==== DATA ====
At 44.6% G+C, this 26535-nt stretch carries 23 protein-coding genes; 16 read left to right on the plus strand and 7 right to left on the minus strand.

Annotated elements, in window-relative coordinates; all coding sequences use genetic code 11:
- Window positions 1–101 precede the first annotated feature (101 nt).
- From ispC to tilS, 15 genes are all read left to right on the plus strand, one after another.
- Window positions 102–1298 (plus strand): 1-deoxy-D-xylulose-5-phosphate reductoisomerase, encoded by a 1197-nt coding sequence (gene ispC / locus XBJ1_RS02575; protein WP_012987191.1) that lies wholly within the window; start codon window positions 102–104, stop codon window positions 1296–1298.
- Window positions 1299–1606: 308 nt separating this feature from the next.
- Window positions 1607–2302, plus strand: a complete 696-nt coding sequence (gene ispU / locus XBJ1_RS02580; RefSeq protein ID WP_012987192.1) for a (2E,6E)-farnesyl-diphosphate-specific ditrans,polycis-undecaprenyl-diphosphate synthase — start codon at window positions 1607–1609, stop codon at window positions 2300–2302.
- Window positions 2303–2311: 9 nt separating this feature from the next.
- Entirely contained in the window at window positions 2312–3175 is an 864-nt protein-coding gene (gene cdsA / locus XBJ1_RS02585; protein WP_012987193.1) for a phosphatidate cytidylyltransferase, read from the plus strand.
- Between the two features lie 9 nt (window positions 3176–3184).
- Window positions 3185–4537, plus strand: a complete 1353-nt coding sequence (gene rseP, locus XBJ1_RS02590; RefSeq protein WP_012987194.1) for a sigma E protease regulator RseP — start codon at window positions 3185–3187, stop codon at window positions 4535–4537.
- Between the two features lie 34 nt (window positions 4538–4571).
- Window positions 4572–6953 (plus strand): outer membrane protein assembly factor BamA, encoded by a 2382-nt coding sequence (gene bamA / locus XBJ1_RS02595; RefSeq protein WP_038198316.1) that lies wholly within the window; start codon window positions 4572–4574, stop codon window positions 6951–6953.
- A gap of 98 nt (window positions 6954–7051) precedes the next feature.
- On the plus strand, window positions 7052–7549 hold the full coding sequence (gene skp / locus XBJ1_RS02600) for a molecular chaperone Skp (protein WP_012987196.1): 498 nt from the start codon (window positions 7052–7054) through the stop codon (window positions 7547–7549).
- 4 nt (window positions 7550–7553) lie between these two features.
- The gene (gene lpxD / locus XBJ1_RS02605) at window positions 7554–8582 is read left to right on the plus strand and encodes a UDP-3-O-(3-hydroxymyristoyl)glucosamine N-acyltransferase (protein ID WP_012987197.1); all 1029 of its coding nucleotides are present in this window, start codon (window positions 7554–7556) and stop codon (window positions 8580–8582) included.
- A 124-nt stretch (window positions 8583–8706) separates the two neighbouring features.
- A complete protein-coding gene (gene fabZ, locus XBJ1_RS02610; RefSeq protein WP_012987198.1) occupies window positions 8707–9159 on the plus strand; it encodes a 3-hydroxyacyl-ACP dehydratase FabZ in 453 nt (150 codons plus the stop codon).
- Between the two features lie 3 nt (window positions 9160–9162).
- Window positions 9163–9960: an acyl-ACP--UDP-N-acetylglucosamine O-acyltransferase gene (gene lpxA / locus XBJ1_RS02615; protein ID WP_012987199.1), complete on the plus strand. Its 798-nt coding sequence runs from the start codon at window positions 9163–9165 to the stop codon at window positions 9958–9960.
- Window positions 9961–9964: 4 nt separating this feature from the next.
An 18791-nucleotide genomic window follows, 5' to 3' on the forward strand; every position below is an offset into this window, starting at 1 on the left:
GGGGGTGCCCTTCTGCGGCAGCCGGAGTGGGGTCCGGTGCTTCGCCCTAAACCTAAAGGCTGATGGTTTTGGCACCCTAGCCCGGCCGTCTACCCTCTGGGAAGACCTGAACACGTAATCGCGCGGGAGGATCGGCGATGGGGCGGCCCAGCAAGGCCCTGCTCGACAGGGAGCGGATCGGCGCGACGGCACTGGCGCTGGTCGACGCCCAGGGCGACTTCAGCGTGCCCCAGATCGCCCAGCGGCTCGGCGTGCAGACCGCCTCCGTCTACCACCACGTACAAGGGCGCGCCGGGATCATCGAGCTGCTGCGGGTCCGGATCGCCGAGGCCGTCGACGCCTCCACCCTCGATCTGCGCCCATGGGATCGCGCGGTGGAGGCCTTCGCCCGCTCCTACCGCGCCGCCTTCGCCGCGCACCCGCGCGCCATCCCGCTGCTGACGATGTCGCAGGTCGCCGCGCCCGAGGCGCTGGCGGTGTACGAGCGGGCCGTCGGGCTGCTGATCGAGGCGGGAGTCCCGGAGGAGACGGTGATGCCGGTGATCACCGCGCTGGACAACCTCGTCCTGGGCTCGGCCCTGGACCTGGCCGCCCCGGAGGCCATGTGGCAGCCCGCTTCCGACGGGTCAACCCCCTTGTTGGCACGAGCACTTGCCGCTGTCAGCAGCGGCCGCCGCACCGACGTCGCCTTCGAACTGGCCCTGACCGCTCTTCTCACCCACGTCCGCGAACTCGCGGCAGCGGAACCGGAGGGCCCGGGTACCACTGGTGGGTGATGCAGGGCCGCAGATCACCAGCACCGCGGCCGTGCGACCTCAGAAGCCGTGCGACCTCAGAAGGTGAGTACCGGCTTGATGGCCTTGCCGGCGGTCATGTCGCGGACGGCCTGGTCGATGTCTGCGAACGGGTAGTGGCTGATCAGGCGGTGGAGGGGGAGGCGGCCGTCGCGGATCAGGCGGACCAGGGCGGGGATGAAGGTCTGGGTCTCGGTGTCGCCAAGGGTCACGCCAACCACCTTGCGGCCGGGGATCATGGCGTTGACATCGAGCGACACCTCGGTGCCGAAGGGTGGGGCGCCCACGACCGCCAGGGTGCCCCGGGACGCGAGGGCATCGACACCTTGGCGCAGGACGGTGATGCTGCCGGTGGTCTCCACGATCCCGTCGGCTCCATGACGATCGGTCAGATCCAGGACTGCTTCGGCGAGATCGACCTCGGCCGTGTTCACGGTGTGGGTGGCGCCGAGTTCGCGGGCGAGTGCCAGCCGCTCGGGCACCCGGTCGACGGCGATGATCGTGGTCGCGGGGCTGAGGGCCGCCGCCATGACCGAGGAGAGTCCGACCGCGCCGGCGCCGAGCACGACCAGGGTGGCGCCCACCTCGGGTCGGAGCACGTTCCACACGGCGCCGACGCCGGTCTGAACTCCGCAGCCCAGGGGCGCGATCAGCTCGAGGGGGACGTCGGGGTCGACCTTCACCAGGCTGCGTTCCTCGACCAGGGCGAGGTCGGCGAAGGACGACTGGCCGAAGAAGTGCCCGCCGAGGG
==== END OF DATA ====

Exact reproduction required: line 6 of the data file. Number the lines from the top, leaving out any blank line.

- Window positions 1299–1606: 308 nt separating this feature from the next.